Until said frame rots out, which takes longer on the Rangers than a Toyota (it’s thicker metal), but does happen. My ’97 was looking thin with a small perforation near the shock mounts (and the radiator core support rusted right off at the front body mounts), despite by outward appearances the truck having basically zero visible rust. My ’94 was much better in this regard. Just a tad of bubbling starting on the cab corners and rear wheel arch, but all the frame had was surface rust, it was rock solid. But yes in terms of overall durability they are fantastic, especially the older ones with the twin-I beam. I thought nothing of popping a wheel up on the curb when miscalculating a tight u-turn. Not the most comfortable ride but they could take the worst of Indy roads in the spring and shrug them right off.

  • avatar

    The new Ranger is an embarrassment to the Ranger nameplate (which I owned.) Savagegeese skewered it as a marketing exercise to ride off of its predecessor’s well respected reputation, and it’s clear Ford didn’t even try with engineering or even building it- I don’t think there’s a vehicle for sale with shoddier engineering or assembly, and that’s including those FIATs.

    The only way I can imagine someone (non-fleet) buying one is if they are such a Ford apologist they didn’t bother to test drive any of the competition and realize even the 15 year old Nissan Frontier is a significantly better truck. And once you factor in Ford’s consistent reputation of building total junk, no friggin way.

  • avatar

    Saw a new Ranger on the road today – why is it so high off the ground? This one appeared to be totally stock, not lifted, yet appeared to be as high up as a full sizer. The GM twins also suffer from a belt-line that is as high as my neck. Plus given the problems with the A8 I wouldn’t take one if you gave it to me. So I am still waiting for a replacement for my ’02 V8 Dakota. Are we going to get a baby Ram?

  • avatar

    “sales of midsize pickup trucks in the United States jumped 22 percent in 2019”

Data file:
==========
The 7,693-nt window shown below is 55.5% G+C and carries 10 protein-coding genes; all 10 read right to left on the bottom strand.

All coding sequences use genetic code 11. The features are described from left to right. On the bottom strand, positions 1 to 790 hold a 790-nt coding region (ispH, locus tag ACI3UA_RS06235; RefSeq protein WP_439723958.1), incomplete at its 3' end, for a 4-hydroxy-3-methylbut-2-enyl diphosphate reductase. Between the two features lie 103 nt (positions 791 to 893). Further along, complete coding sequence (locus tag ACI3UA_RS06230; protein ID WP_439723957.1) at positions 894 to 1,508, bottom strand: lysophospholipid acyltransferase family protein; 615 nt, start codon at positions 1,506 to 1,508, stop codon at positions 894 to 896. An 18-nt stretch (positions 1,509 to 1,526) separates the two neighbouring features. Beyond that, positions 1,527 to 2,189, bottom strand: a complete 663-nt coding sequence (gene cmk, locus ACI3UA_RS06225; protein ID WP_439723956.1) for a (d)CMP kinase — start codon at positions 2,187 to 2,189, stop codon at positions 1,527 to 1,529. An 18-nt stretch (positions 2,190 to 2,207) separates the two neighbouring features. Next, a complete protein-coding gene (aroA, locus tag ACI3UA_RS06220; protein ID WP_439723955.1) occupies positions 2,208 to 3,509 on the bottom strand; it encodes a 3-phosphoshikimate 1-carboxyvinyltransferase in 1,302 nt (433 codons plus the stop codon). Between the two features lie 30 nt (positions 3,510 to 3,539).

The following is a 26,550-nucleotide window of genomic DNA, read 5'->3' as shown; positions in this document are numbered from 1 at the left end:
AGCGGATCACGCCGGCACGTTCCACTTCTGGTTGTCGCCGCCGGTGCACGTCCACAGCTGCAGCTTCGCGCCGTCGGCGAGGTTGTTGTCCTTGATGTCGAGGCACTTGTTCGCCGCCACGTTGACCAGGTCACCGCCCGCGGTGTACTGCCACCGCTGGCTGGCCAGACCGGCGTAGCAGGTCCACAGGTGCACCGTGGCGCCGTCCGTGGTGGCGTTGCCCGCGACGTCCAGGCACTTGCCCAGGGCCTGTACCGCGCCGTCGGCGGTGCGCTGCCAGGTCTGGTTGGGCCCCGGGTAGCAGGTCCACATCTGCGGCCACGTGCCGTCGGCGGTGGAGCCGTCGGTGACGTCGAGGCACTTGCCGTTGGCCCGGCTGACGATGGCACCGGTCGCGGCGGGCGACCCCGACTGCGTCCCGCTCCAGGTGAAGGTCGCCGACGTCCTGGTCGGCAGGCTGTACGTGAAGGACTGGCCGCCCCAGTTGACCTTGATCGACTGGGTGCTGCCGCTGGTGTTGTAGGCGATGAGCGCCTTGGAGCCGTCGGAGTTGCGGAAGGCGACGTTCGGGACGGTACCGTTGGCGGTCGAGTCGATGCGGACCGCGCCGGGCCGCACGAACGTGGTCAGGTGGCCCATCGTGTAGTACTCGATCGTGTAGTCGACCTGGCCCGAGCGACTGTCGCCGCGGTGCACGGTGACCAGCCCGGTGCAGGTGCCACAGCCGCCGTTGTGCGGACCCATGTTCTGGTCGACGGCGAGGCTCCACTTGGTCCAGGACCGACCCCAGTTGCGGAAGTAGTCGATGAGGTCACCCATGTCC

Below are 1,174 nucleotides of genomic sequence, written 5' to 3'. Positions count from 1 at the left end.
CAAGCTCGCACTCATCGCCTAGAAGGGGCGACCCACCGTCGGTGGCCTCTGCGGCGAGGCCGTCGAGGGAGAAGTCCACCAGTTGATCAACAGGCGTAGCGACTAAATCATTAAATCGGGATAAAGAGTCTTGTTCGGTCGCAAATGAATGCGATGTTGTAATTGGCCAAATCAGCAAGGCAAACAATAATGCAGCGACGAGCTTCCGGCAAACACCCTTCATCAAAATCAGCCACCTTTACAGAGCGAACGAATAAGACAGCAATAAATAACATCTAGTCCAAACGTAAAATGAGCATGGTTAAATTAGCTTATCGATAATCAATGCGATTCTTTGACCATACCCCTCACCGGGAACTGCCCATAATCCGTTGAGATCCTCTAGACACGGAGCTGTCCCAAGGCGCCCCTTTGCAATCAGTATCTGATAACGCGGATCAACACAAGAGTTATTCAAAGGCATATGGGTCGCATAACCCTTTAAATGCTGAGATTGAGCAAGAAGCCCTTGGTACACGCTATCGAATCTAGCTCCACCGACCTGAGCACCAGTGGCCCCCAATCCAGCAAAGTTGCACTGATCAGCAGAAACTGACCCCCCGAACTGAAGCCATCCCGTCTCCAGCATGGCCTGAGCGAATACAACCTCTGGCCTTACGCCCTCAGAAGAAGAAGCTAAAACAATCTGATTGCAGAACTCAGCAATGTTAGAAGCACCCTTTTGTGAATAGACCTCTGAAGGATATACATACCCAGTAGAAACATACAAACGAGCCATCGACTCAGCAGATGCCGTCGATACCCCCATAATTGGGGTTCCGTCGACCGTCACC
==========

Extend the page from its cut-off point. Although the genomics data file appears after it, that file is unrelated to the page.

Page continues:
So it turns out that there *is* a market for less-than-full-size trucks. Hmmm.

    This Tacoma sales growth curve is impressive:

    • 0 avatar

      Yeah there’s a market, and it’s beginning of a renaissance. Think about it. Cars suck, they want too much for them, poor resale value, CUVs are cliched, Gen X’ers no longer haul babies and they’re the bulk of the spendy market.

      Fullsize pickups are just too big for most Americans, but all pickups are considered sporty, begging for personalization, and not going out of style.

      We’ll eventually get midsizer “regular cabs” back, but with 7 ft beds required. Fleet sales of midsize pickups will be strong again, and with enough retail/fleet, there’s no reason that they can’t be as profitable as fullsize Big Three pickups.

    • 0 avatar
      Art Vandelay

      The is a market, unfortunately looking at the numbers as a whole it seems to be mainly comprised of former midsized sedan drivers as full-sized sales are continuing to grow.

  • avatar

    Just yesterday I saw a steelie wheeled new Ranger.

    I want to like these… but man, turbo-4 with an automatic just doesn’t do it for me. Yeah I know it’s way faster than my Nissan hardbody of yore, but I really don’t want or need that much performance for a small truck. It’s for hauling junk and project stuff, not for drag racing.

    • 0 avatar
      Art Vandelay

      The thing is, for most people it isn’t just for hauling junk and projects…it also serves as the thing they drive every time they need to drive. I had an automatic hardbody. It was slow but not much more so than the double digit horsepower econoboxes of the time. That type of performance would be zero fun to deal with daily for most and the new trucks are less likely to kill you in a wreck.

    • 0 avatar

      ” Nissan hardbody” I want to put a ‘small’ truck in my daughter’s garage in El Paso, TX, where my wife and I hang out when we are in the US, but haven’t found anything worth liking.

      Been looking around at all brands in the El Paso, TX/Las Cruces, NM area and Ace-of-Base trucks are few and far between.

      I did find several 2019 Nissan Frontier S trucks, King Cab 2WD V6 Automatic, that came in at under $20K, and I can get an additional $500 military discount.

      One good thing: it’s Made in the US of A.

      And so far the lowest cost I could find for a vehicle that will be used only occasionally.

      I did hear on Bloomberg today that Nissan is re-thinking its US sales strategy, closing several distributors and firing 15,000 employees.

    • 0 avatar

      You need to drive one.

  • avatar

    Remember when Ford said the Ranger was not necessary because it’s so big and people will just buy an F-150?